Dilip Cherian | Mixed response to govtâ€™s idea of corporate fillip for IAS training
Nearly everyone agrees that the civil service needs serious reforms if it has to be more effective in delivering good governance. Prime Minister Narendra Modi has frequently harped on the need for the babus to reform, perform and transform! Some steps have been taken in this direction, but now the attempt is to catch the babus when they are still training at the Lal Bahadur Shastri National Academy of Administration in Mussoorie. Not surprisingly, the Modi Sarkar has taken a cue from the corporate sector to change the status quo and sought global experts to train young officers.
Sources have informed DKB that the academy has roped in domain experts from the World Bank, IMF, Lee Kuan Yew School of Public Policy and Carnegie Mellon University, among others, to coach the trainees. Alongside, the existing study modules have been revamped to instil “nationalism” in the officers and also focus on the “de-siloisation” of the system. The academy director, Srinivas Katikithala, believes that the aim is to bring efficiency and build a “performance-oriented competitive frame of work”.
The new initiative, however, has not been welcomed by all. Some senior officers are said to believe that officers need to learn from actual experience in the field and not from international policy experts. Bringing in experts from the corporate world, some feel, may bring in some analytical skills or technical knowledge, but it cannot replace the learnings from working in rural India and our unique and complex social structure. Do you agree? We’ll wait and see the results of the new experiment.
Haryana IAS officer Ashok Khemka ‘archived’, again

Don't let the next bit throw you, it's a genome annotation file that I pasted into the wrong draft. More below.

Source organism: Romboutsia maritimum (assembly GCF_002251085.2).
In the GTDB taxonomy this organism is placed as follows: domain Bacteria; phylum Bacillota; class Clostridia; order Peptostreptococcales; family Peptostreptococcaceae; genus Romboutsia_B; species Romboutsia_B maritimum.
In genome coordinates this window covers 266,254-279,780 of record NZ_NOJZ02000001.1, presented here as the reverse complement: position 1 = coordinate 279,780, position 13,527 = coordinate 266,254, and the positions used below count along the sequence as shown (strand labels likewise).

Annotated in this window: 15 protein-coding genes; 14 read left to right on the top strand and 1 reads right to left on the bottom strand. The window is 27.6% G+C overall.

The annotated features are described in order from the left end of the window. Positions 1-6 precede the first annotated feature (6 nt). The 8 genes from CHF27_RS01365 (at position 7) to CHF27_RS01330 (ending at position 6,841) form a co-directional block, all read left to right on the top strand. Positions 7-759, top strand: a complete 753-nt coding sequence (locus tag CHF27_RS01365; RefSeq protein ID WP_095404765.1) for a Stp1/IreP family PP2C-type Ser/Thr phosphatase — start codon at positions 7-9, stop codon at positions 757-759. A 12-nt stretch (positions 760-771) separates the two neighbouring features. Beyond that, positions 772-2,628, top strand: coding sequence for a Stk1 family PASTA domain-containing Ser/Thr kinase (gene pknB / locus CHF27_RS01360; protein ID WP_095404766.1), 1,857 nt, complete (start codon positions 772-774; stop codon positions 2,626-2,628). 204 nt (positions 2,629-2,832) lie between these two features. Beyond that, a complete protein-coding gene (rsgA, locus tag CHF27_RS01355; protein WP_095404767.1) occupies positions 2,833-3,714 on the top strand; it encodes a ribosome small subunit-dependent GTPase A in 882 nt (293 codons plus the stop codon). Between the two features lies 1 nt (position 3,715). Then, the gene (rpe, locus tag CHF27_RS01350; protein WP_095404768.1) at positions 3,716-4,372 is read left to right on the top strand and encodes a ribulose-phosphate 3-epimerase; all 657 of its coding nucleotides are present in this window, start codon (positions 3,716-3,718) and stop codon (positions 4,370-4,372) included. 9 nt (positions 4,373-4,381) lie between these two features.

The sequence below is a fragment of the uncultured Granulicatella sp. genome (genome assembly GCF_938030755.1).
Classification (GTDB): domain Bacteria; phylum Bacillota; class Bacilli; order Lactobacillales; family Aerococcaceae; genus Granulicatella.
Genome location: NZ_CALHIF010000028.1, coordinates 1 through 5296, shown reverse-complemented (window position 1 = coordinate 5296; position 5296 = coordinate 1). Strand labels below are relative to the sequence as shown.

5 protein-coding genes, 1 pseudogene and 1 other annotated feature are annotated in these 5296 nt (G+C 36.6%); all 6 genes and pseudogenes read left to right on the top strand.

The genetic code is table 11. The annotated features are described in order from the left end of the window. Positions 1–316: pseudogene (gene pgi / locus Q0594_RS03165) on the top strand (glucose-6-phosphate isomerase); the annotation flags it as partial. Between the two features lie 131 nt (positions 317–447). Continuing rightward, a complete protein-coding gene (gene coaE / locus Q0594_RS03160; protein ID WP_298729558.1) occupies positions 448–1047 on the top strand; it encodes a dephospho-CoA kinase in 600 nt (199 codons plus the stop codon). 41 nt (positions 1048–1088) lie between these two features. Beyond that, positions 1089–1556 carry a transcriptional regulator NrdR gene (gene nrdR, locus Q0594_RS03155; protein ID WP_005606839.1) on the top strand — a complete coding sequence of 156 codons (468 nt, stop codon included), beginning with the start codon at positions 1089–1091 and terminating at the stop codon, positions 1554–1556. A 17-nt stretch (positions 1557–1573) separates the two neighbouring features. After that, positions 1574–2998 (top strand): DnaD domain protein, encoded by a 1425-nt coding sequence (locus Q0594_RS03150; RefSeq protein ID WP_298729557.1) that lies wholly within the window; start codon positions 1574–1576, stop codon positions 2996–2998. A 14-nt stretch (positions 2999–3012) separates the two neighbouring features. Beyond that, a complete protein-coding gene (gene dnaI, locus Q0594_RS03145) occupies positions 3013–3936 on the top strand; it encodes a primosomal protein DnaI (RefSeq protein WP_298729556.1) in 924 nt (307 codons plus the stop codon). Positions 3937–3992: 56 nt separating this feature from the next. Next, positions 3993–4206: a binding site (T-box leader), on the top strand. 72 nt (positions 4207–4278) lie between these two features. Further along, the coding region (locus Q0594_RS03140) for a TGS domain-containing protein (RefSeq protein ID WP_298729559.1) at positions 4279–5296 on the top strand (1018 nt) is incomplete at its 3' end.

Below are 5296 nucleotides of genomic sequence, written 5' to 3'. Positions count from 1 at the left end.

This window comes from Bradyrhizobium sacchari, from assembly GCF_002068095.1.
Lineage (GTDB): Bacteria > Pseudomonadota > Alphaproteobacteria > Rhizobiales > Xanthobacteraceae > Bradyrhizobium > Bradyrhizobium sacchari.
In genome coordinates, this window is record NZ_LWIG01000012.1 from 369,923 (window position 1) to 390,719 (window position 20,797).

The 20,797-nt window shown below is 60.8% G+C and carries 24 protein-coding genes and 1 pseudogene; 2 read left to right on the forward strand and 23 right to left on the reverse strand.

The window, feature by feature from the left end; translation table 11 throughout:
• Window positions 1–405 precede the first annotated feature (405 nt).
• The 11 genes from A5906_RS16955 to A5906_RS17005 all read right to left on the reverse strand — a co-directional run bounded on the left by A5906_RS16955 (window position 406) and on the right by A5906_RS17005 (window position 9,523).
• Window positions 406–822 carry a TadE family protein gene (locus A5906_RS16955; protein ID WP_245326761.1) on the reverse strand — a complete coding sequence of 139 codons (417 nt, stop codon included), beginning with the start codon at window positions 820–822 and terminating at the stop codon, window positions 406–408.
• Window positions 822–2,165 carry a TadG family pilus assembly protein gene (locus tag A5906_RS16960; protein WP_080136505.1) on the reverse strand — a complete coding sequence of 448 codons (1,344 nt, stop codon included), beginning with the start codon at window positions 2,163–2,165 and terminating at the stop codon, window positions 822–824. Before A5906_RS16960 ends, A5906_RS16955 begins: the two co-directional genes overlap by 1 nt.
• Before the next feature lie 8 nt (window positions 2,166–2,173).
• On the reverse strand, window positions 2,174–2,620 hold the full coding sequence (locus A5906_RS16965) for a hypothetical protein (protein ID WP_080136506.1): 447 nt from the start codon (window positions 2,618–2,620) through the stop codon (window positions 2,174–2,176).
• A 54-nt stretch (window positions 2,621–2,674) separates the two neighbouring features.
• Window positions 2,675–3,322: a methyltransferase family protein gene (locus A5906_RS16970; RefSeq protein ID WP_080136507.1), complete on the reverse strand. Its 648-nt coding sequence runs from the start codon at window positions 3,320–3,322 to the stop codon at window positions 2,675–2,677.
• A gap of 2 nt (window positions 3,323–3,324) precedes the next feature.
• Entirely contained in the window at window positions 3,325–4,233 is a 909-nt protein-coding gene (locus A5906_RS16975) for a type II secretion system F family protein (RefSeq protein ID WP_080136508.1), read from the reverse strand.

Is it the 55th or 56th transfer? Who’s counting?
Haryana IAS officer Ashok Khemka’s notoriously peripatetic career is a cautionary tale for public administrators, especially those who play strictly by the rulebook.
Few babus have had a civil service career like Mr Khemka, who in over three decades of babugiri, has had an average stint of six months in every posting. As additional chief secretary of the government’s archives department, his latest transfer comes on the heels of his letter to the state government saying that he didn’t have enough work after the merger of the science and technology and higher education departments. The response was a transfer; as he later described in a tweet, he was “archived”.
Over the past decade or so, Mr Khemka has clearly toted up more transfers than any other IAS officer. This is his third posting in the archives department, an inconsequential position for someone described just three months ago by none other than the state home minister Anil Vij as “a gem” and a “rare breed officer” and is an additional chief secretary in rank.
But Mr Khemka, being Mr Khemka, is plodding on regardless of the government’s efforts to sideline him. The whistleblower is currently in a “feud” with Rohtak Division commissioner Sanjeev Verma, a state civil service officer promoted to the IAS over an alleged corruption case. There is never a dull moment. Watch this space for updates.
Arvind Mayaram arrest a proxy attack?
There is more to this than meets the eye. The recent registration of a case by the CBI against former finance secretary Arvind Mayaram and a few other officials of the finance ministry for alleged “irregularities” in the supply of the security thread for currency notes has caused some disquiet in babu circles.
Is it a coincidence that the CBI chose to move against Mr Mayaram only days after the babu and his wife joined the Congress’ Bharat Jodo Yatra last month? After all, those in the know say that the case is five years old, stemming from a complaint filed in 2017 by the ministry. Why rake it up now, some people are asking.
But sources have informed DKB that the investigation was underway since then, ultimately leading to raids on Mr Mayaram’s residences in Delhi and Jaipur. The babu is currently the principal economic advisor to Rajasthan chief minister Ashok Gehlot. Some observers suggest that the intended target of the CBI is a minister in the previous government, and this is a proxy attack. Whatever one thinks, this may just be the beginning of a long-winding legal tussle.